Unleaded Juice: Getting Credible Lab Results is Essential

Tom Neltner, Senior Director, Safer Chemicals

This is the third in our Unleaded Juice blog series exploring how the Food and Drug Administration (FDA) sets limits for toxic elements like lead, arsenic, and cadmium in food and the implications for the agency’s Closer To Zero program.

FDA’s move to establish action levels on lead in juice – and eventually other foods that young children eat or drink – is an important step forward. While we believe that the action levels need to be tougher, any action level has a limited value if labs that analyze samples for contamination provide results that buyers, regulators, or consumers cannot trust.

We recommend that labs meet four criteria to provide credible results:

  • Be accredited under international standards for testing and calibration of labs (ISO/IEC 17025);
  • Use the analytical method based on FDA’s Method 4.7 [PDF, 1.16MB];
  • Demonstrate proficiency in a third-party, blinded test to quantify lead, arsenic, and cadmium to around 6 parts per billion (ppb); and
  • Provide a written report of results at that level.

Here is the list of labs that met these criteria as of August 2021. See below for our in-depth analysis.

In our experience, the third criterion is the most challenging. As described in detail below, Fapas, a company that performs third-party proficiency testing internationally, conducted a blinded test with baby food samples containing lead, arsenic, and cadmium at around 6 ppb. Almost half of the labs failed to accurately measure the toxic elements at that level.

A second round of testing yielded similar results for labs that either failed the first round or participated for the first time. Fapas is conducting another round of proficiency testing starting August 8, 2022. We encourage stakeholders to ensure participation of any labs on which you might rely.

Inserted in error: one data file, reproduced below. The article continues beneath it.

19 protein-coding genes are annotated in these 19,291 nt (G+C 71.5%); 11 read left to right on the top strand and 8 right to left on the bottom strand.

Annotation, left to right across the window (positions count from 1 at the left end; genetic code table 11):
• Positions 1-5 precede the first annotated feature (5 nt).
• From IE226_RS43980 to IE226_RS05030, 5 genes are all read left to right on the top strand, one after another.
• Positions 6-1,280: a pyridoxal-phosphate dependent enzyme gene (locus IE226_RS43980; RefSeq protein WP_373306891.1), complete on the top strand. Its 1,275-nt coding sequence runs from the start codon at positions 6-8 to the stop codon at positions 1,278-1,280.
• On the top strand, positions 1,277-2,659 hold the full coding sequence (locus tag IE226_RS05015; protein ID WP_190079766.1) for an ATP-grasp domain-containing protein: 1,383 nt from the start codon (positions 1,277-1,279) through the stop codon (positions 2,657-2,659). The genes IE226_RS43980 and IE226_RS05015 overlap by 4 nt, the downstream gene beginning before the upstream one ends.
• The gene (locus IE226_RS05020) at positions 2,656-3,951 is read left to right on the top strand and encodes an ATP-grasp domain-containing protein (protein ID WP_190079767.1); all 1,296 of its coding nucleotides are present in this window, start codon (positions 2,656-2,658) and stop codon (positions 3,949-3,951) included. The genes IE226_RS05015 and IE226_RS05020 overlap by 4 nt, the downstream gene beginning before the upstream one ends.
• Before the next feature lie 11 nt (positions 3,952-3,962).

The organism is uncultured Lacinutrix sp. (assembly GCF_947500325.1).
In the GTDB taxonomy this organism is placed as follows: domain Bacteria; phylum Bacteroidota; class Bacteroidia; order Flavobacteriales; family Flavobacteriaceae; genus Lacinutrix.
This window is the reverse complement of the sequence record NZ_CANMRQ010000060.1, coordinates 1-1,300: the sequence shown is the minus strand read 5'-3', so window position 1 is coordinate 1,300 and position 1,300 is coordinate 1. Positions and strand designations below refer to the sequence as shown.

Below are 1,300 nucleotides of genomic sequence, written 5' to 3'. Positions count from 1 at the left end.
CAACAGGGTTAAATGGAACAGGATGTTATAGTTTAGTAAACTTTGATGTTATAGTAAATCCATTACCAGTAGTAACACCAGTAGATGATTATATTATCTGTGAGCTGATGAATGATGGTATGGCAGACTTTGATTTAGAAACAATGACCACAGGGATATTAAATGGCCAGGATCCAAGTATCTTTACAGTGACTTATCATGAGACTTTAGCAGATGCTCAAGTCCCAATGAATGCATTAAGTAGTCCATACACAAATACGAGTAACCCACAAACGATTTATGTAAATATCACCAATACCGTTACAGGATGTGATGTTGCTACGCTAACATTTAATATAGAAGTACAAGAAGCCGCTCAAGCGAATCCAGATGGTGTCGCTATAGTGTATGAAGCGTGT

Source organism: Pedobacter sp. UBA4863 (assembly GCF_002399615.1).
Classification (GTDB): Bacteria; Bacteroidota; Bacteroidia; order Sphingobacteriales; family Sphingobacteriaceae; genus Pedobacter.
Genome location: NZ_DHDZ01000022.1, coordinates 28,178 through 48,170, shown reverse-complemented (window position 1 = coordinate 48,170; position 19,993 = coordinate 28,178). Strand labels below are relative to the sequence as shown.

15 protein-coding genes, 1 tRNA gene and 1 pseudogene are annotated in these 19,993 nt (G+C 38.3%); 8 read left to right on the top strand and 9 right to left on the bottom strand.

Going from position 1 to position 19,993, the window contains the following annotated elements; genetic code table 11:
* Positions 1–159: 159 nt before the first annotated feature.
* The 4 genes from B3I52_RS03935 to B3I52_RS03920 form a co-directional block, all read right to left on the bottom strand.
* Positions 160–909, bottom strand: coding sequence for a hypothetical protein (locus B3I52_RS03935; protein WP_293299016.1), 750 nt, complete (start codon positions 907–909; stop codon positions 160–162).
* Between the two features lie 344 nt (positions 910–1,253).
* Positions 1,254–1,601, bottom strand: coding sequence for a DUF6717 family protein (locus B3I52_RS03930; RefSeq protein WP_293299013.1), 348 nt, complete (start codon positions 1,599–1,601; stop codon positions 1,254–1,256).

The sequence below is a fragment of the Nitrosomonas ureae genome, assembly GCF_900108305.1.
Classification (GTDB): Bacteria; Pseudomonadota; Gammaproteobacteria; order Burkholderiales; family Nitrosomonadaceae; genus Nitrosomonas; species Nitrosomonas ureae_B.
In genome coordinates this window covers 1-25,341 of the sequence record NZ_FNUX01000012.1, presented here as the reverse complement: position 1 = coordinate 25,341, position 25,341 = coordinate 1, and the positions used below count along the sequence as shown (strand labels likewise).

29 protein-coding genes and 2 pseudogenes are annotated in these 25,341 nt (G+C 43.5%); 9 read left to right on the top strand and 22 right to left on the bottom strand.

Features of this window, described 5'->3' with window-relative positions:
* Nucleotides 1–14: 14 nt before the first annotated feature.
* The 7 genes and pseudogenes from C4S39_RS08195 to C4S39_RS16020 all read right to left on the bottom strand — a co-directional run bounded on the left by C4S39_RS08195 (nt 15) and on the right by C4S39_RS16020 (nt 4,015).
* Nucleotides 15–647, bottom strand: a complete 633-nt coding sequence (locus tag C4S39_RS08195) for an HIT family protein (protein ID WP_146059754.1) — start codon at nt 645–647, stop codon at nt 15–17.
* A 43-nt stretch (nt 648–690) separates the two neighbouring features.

We also found that labs demonstrating proficiency at around 6 ppb needed to upgrade their lab reports to meet the fourth criterion. Some reported levels as high as 10, 15, or 20 ppb as nondetectable, despite being able to do better. Only when challenged to lower the reporting limit did they upgrade their reports and update their accreditation. If you see a reporting level over 6 ppb, consider a different lab.

To find a list of labs that met the four criteria, we encourage you to use the list published by the Baby Food Council as of August 2021. We helped develop the criteria and evaluate the labs before EDF withdrew from the Council in October 2021. We are working with Fapas and other stakeholders to update the list.

A lab needs to measure contaminants at levels much lower than FDA’s action level.

Well-managed companies strive to stay well below the action level to avoid risking a recall. Beyond the costs of recalling products, the reputational risk can have long-term impacts.

Therefore, we recommend labs that can reliably measure contamination at levels at least 3 – and ideally 10 – times lower than the maximum allowed concentration (i.e., the action level). With this type of margin, companies can identify and fix potential problems with a supplier before having to consider a recall.

This approach is consistent with FDA’s Preventive Control Rule. It requires food facilities to conduct a hazard analysis and implement risk-based preventive controls to avoid hazards such as pathogens or heavy metals in their products. Food facilities must have a written Food Safety Plan [PDF, 86.5KB] so they – and regulators – know how they will comply with the rule.

Is a reporting limit of 6 ppb sufficient?

FDA has proposed a lead action level of 10 ppb in apple juice and 20 ppb in other juices. Almost a decade ago, it proposed an action level of 10 ppb for inorganic arsenic in apple juice. We don’t know what FDA will propose for other children’s food, but Europe has set a limit of 20 ppb for baby foods. Based on these limits, a lab with a 6-ppb reporting limit for lead, arsenic, and other toxic elements may be sufficient for most foods, but it is cutting it close for apple juice.